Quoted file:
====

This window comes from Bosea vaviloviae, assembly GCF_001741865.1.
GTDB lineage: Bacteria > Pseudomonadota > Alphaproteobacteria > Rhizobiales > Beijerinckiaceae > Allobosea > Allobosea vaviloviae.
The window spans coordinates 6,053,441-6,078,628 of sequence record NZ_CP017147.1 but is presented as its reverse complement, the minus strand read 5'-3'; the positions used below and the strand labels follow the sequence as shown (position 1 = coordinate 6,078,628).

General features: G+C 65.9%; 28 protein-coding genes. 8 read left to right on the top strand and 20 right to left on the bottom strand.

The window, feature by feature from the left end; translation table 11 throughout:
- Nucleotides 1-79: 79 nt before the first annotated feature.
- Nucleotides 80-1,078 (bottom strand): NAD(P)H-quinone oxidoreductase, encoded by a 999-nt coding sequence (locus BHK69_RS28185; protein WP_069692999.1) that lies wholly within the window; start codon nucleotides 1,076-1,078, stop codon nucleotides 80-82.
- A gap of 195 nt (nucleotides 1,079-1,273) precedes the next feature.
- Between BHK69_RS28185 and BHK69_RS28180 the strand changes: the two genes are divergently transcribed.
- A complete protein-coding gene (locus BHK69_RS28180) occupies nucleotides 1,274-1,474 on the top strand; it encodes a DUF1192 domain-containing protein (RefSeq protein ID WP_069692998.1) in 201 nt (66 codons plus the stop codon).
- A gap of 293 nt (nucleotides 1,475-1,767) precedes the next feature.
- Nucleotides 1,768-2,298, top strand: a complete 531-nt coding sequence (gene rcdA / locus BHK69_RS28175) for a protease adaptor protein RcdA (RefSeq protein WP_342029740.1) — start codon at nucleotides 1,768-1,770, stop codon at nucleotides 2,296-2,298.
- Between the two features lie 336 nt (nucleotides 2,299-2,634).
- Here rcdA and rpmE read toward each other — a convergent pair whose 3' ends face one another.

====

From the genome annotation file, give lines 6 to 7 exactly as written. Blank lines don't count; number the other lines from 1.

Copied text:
- Nucleotides 1-79: 79 nt before the first annotated feature.
- Nucleotides 80-1,078 (bottom strand): NAD(P)H-quinone oxidoreductase, encoded by a 999-nt coding sequence (locus BHK69_RS28185; protein WP_069692999.1) that lies wholly within the window; start codon nucleotides 1,076-1,078, stop codon nucleotides 80-82.